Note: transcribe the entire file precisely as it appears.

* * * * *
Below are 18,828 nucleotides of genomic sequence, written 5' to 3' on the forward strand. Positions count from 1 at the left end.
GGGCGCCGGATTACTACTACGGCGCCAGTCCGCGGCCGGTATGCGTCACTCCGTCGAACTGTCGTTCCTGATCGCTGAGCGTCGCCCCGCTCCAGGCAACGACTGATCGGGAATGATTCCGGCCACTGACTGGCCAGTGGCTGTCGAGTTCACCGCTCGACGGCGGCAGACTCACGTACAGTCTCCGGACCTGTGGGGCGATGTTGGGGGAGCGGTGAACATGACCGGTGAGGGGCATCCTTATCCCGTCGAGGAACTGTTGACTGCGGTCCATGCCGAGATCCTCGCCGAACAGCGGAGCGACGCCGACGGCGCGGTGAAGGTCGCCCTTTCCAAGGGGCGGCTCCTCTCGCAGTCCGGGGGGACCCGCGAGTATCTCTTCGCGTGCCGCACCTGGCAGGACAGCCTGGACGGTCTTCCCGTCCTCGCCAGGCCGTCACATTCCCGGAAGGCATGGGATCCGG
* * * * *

Below are 18,828 nucleotides of genomic sequence, written 5' to 3' on the forward strand. Positions count from 1 at the left end.
GGGCGCCGGATTACTACTACGGCGCCAGTCCGCGGCCGGTATGCGTCACTCCGTCGAACTGTCGTTCCTGATCGCTGAGCGTCGCCCCGCTCCAGGCAACGACTGATCGGGAATGATTCCGGCCACTGACTGGCCAGTGGCTGTCGAGTTCACCGCTCGACGGCGGCAGACTCACGTACAGTCTCCGGACCTGTGGGGCGATGTTGGGGGAGCGGTGAACATGACCGGTGAGGGGCATCCTTATCCCGTCGAGGAACTGTTGACTGCGGTCCATGCCGAGATCCTCGCCGAACAGCGGAGCGACGCCGACGGCGCGGTGAAGGTCGCCCTTTCCAAGGGGCGGCTCCTCTCGCAGTCCGGGGGGACCCGCGAGTATCTCTTCGCGTGCCGCACCTGGCAGGACAGCCTGGACGGTCTTCCCGTCCTCGCCAGGCCGTCACATTCCCGGAAGGCATGGGATCCGG